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Universal Power Supply

Petre Tzv Petrov was a researcher and assistant professor in Technical University of Sofia (Bulgaria) and expert-lecturer in OFPPT(Casablance), Kingdom of Morocco. Now he is working as an electronics engineer in the private sector in Bulgaria

Universal Power Supply

Linear regulators like LM317, LM337, 78xx and 79xx, Zener diodes (1.3W) and reference diodes (e.g., LM336) are quite inexpensive and widely available. So you can use these liberally in power supplies. Here we design a universal power supply or a UPS using these.

Sometimes we need non-standard power supplies like ±11V, +9V and -3V. This circuit shows how to get adjustable or fixed dual power supplies using LM317, LM337, 78xx and 79xx. The outputs can be regulated from practically any level to the maximum voltages of the installed voltage regulators. And there is no need to use symmetrical regulators; you can use LM317 and 7809, LM317 and LM337, 7809 and 7909, or 7809 and7905, for instance.

As per application, the main difference between 78xx and 79xx and LM317 and LM337 is their quiescent (bias) current. The quiescent current for LM317 or LM337 is around 0.1mA. For the fixed regulators, 78xx or 79xx, the quiescent current can reach 8mA. So the difference can be up to 80 times.

This circuit can be built with 78xx and 79xx, or with LM317 and LM337, so you should calculate values of the associated components accordingly before use. (You can even mix these, like LM317 for the positive output and 7905 for the negative output.)

Universal power supply circuit

Fig. 1 shows the circuit of a universal dual regulator with LM317 and LM337. The idea is to have adjustable output voltage from a predetermined reference voltage. The positive output voltage V3 at CON3 (across points 1 and 2) is adjusted with potentiometer VR1. The negative output voltage V4 at CON3 (across points 2 and 3) is adjusted with potentiometer VR2.

Fig. 1: Circuit diagram of the universal power supply

Regulators IC1 and IC2 should be mounted on appropriate heat-sinks having thermal resistance, preferably, below ten degrees centigrade per watt.

You can use the circuit as a standard fixed power supply or as an adjustable power supply using 78xx and 79xx, or by using LM317 and LM337 with or without offset.

The components to determine before any application are: IC1, R4, ZD1, VR1 and R5 for the positive power supply and IC2, R3, ZD2, VR2 and R6 for the negative power supply. These components depend on the selected ICs and the required output voltage range. The minimal load current for the IC1 and IC2 should be respected in all cases.

Example 1

If you use LM317 as IC1, you can select R5 = 240-ohm, VR1 = 1.5-kilo-ohm and ZD1 reference diode for 1.2V. You will have regulation of the output voltage V3 (at point 1 of CON3) from ground up to around 8V. Fortunately, in most cases you can neglect the current of adjustment pin of LM317/LM337. In that case you will have:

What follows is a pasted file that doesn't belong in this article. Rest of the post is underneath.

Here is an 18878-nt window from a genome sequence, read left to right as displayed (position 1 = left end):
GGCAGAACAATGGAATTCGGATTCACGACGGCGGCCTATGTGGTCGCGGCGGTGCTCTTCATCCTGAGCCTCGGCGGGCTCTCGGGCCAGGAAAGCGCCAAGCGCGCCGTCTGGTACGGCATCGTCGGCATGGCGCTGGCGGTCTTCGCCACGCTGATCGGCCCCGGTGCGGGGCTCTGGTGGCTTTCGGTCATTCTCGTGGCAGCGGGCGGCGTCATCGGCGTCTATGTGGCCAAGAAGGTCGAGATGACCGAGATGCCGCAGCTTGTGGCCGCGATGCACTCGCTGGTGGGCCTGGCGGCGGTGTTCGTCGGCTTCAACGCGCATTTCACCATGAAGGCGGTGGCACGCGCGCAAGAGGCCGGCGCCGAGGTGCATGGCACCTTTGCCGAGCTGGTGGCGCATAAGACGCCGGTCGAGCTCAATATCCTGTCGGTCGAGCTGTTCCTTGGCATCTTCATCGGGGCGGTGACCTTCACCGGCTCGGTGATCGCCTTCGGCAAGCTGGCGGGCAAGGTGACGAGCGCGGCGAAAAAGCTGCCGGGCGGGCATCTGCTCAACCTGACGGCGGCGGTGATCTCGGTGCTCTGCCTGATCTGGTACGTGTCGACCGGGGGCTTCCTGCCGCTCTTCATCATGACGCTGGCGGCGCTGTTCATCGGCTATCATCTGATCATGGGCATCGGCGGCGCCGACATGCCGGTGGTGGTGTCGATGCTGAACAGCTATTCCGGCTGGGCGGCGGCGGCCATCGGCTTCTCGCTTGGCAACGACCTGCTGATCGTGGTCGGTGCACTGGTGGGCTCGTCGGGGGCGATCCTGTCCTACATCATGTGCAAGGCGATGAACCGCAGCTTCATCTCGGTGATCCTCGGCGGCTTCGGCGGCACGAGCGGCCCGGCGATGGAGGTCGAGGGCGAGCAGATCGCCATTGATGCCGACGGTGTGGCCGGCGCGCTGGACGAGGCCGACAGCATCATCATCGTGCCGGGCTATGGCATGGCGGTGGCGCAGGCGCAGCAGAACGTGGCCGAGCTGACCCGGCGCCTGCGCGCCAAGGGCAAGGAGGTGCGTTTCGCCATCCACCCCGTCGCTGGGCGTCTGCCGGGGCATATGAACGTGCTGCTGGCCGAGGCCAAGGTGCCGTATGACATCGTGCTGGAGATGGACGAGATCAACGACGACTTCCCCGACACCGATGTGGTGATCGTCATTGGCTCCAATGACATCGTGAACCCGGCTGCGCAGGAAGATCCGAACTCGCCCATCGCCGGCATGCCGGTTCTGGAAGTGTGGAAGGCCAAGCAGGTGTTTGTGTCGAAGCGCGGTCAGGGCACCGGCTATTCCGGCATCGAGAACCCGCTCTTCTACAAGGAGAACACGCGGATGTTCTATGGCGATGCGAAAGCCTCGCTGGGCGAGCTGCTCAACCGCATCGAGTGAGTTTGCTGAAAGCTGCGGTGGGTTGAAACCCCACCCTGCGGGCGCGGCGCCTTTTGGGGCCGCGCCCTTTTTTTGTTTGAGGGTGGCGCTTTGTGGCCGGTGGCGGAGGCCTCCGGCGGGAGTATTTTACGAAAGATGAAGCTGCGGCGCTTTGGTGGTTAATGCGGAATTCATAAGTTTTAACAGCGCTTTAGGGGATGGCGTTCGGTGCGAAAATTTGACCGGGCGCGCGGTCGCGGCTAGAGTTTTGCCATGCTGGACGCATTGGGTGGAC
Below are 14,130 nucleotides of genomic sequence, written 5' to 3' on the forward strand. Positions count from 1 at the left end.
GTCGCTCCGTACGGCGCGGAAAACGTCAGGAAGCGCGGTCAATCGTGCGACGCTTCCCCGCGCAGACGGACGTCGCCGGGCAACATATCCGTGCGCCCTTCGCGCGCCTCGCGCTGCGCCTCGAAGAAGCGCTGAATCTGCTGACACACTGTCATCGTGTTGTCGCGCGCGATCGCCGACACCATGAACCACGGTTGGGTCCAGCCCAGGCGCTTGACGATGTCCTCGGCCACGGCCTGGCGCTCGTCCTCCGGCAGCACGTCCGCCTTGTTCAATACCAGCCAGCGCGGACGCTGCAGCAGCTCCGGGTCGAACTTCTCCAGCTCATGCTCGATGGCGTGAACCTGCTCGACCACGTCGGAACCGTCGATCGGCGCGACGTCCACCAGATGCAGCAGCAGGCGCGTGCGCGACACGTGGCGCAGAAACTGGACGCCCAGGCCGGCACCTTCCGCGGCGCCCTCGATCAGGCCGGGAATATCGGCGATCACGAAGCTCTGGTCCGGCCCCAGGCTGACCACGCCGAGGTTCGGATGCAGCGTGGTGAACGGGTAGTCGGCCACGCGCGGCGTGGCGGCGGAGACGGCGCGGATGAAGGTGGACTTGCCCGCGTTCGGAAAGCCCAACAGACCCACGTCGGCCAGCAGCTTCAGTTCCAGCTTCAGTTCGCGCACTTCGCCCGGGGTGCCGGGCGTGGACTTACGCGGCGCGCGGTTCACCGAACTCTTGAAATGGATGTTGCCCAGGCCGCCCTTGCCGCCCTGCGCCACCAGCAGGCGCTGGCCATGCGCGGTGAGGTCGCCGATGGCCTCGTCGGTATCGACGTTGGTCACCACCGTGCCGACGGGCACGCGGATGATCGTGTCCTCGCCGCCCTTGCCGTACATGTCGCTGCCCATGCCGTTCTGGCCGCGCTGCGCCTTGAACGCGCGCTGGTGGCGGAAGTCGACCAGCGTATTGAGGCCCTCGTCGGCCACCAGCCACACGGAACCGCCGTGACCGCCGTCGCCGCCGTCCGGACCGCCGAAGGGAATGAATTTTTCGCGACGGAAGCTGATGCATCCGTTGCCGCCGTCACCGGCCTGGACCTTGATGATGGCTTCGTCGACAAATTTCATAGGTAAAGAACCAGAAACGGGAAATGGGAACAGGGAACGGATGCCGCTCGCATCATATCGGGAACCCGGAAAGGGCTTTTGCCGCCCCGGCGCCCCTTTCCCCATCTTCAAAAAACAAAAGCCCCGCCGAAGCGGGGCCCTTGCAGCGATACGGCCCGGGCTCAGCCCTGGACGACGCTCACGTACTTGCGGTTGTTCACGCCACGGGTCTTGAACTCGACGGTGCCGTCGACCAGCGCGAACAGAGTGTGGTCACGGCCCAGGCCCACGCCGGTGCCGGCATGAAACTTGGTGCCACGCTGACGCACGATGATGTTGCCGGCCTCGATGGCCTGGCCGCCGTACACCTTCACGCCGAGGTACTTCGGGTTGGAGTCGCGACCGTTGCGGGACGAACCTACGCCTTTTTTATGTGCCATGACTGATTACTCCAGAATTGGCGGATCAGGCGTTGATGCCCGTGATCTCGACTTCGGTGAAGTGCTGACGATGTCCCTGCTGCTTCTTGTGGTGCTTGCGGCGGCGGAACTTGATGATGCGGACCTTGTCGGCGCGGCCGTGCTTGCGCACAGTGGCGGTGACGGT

Vout(positive) = V(LM317) x (1+VR1/R5) + Vref1
Vout(negative) = V(LM337) x (1+VR2/R6) + Vref2
V(LM317) = V(LM337) = 1.25V

Vref1 is from ZD1 and Vref2 is from ZD2. ZD1 and ZD2 can be the low-cost 1.3W Zener diodes with appropriate voltages. Also, instead of ZD1 and ZD2 you may use an IC (such as LM336 or TL431) for the reference voltages 1.2V, 2.5V, 5V, etc.

Jumpers J1 and J2 give the options to select positive and negative offsets for IC1 and IC2. In each case you should put the Zener diodes ZD1 and ZD2 in the desired direction. Offset outputs can be obtained at CON2.

Example 2

If you use 7805 as IC1, you can select R5 = 510-ohm, VR1= 510-ohm and ZD1 reference diode for 5.1V (such as 1N4733). You will have regulation of the output voltage V3 from around ground level to above 5V. So now you will have:
V3=Vout(positive) = V(78xx) x (1+VR1/R5) + Id x VR1 + Vref1
V4=Vout(negative) = V(79xx) x (1+VR2/R6) + Id x VR2 + Vref2

Here V(78xx) and V(79xx) are output voltages of the fixed regulator (xx denotes the number of the series, for example 7805 for 5V regulator). Id is the current (quiescent) from the ground pin (bias current) of the regulator 78xx or 79xx.

Preferably, you should have:
Id (R5, VR1) ≤ 5 x I(IC1)
Id (R6, VR2) ≤ 5 x I(IC2)

But you cannot expect that in most of the cases due to lot of power loss in R5, VR1, VR2 and R6.

Input power supply. Fig. 2 shows the power section of the regulator with transformer and rectifiers. For a modular approach you should separate input power supply section from the regulator section. Then you can change one part of the power supply and keep the other intact. It helps in making different combinations with the rectifying and regulator sections.

Fig. 2: Input power supply


  1. What is the correct place to connect Fuse in a transformer ?

    In some projects, fuse is connected at primary side and some have secondary fuses. Also, some projects have fuses at primary side with ratings of secondary current ? Please explain these


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